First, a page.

Blantyre, Malawi – On Friday, 22 July 2022, Malawi High Court Judge Zione Ntaba, will deliver a judgment in the judicial review case of State v Officer in Charge, Kasungu Police Station and Inspector General of Police, Ex Parte Henry Banda and 2 Others, Judicial Review Case No. 28 of 2018.
The Applicants were arrested in Kasungu District at around 11 pm on 27 March 2018 after the police in Kasungu conducted a sweeping exercise in the district. At the time of their arrest, Banda was working as a DJ at a local bar, Mwale was having a drink at a club, and Supiyani was selling Kanyenya (fish kebabs) at a bar. They were charged and convicted of the offence of being a rogue and vagabond contrary to section 184(1)(b) of the Penal Code.
The Applicants applied for judicial review before the High Court and submitted that the police’s indiscriminate sweeping exercise and or arrest is unconstitutional, unlawful, and contrary to sections 39, 19, 18 and 29 of the Constitution of the Republic of Malawi. They also argued that it is contrary to the constitutional duty of the police to protect human rights under sections 15(1) and 153(1) of the Constitution.
The problem with mass arrests
Colonialism brought with it the police practice of arbitrary mass arrests of indigenous people with the guise of instilling “public order and peace”. To date, this enduring legacy carries on in Africa through operations called “sweeping exercises” which tend to have very general objectives resulting in people most likely being arrested on the streets at night, even though they have not committed a specific offence or engaged in any sort of suspicious activity. These sweeping exercises have, since time immemorial, targeted those who the police deem to be “undesirable” in community such as sex workers, informal traders, children connected to the streets, persons who beg, and persons with disabilities. Although it has been argued that the main objective of sweeping exercises is to ensure crime prevention, people (especially those who cannot afford bail or fines imposed by the Court) find themselves imprisoned or detained in inhumane and undignified conditions for extended periods of time, even when there is no proof of an actual offence having been committed.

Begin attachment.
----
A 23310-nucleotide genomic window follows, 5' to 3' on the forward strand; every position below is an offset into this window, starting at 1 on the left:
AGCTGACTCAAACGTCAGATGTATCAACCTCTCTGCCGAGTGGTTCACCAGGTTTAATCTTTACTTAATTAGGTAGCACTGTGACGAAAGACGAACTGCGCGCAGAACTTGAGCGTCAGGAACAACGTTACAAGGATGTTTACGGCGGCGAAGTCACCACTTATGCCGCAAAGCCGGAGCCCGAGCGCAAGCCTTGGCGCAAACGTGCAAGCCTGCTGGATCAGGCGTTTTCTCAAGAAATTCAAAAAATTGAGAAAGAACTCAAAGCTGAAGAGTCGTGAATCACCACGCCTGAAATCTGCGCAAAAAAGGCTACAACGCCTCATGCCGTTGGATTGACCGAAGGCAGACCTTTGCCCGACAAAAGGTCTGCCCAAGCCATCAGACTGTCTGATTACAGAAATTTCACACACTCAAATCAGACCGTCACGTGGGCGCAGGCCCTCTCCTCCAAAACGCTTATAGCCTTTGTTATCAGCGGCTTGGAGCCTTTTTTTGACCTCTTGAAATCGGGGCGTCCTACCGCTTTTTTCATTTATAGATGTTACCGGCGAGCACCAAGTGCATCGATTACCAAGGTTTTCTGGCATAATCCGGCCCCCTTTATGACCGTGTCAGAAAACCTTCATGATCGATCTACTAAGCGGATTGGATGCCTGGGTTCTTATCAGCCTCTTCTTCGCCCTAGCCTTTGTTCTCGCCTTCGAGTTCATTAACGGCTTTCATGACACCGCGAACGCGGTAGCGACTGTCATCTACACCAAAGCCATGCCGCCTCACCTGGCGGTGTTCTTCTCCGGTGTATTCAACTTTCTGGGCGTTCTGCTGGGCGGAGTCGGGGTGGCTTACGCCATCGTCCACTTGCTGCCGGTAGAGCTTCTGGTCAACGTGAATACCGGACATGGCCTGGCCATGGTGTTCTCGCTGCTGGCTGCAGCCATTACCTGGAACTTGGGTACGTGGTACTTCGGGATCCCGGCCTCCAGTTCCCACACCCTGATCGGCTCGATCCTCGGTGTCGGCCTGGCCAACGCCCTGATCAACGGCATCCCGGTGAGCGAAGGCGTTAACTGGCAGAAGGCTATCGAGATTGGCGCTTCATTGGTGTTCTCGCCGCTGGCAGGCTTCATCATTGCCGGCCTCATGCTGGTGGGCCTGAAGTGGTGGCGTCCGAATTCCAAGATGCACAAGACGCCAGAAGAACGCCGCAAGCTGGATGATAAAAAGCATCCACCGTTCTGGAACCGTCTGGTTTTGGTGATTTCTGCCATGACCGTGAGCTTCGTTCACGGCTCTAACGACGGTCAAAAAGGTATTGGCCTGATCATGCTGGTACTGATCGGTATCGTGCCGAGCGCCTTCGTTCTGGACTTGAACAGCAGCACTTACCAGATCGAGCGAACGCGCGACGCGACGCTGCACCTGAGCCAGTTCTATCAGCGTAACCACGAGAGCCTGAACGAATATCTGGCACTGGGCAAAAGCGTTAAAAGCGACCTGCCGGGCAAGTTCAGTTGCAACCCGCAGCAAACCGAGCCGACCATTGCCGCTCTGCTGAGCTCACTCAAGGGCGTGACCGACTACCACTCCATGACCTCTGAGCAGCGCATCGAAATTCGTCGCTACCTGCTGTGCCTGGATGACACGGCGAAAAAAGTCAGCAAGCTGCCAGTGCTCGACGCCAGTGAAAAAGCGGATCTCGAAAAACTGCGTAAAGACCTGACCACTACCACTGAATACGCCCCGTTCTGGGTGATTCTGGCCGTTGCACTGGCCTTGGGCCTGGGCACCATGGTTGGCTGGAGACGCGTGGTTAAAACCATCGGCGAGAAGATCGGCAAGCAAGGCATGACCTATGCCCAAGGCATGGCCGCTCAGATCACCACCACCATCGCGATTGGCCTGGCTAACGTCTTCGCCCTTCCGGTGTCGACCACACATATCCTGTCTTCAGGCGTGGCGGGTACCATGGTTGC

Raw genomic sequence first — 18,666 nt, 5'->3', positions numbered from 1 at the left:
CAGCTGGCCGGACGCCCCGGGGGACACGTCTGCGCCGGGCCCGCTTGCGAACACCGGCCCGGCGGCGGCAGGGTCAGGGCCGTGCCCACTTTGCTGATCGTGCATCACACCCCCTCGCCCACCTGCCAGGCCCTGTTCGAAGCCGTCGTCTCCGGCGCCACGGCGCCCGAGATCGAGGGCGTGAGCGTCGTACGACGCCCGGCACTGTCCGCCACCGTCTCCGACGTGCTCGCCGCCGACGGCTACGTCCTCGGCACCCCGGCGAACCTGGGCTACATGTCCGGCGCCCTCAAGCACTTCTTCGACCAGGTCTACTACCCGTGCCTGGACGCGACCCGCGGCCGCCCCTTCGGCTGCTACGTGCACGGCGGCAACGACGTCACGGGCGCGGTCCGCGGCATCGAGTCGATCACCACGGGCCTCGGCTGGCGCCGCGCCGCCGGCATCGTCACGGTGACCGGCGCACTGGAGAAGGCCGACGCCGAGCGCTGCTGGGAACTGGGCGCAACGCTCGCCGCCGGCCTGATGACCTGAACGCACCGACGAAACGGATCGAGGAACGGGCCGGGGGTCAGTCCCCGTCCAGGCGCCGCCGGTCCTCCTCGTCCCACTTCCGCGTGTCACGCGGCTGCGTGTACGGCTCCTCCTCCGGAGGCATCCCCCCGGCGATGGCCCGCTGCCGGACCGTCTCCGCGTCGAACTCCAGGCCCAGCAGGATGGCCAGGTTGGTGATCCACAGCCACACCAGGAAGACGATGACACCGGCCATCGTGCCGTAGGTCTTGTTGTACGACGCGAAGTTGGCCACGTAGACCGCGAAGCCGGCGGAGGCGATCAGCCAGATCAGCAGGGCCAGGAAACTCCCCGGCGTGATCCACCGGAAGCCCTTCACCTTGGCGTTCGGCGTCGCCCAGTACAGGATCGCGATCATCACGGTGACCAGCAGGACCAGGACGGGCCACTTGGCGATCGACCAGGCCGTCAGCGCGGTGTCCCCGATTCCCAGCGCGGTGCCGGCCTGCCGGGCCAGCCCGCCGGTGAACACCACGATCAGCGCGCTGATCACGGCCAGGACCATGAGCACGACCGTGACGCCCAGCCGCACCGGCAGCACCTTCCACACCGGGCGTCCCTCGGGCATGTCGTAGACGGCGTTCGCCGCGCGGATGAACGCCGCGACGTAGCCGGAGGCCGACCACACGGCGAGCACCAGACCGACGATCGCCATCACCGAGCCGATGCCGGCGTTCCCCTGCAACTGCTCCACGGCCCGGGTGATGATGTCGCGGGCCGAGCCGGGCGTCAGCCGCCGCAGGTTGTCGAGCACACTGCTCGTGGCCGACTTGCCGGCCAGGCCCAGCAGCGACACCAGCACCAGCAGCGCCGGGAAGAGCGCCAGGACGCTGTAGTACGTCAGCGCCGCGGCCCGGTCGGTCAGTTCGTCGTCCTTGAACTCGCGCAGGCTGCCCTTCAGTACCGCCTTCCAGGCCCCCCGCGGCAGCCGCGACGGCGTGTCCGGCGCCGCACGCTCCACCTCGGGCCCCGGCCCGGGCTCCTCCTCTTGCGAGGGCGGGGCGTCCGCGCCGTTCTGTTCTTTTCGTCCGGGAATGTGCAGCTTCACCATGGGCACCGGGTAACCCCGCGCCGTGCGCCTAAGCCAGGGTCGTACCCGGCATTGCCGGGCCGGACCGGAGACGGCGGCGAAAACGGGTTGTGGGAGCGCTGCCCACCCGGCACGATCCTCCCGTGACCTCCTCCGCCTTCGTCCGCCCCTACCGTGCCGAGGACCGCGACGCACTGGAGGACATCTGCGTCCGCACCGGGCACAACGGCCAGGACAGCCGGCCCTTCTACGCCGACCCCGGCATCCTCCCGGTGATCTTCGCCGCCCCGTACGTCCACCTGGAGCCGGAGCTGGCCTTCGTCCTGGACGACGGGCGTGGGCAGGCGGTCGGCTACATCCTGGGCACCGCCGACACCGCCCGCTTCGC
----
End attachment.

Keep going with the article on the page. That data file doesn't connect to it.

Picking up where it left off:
International human rights standards and the Criminal Procedure and Evidence Code of Malawi only allow for arrests without a warrant if there are reasonable grounds to suspect that a person has committed or is about to commit an arrestable offence. International law further states that the enforcement of petty offences through mass arrests is inconsistent with the right to dignity and freedom from inhumane and ill-treatment.
The case is supported by the Centre for Human Rights Education Advice and Assistance (CHREAA) and Southern Africa Litigation Centre (SALC). The Applicants are being represented by Chikondi Chijozi, Criminal Justice Cluster Lead of the Southern Africa Litigation Centre.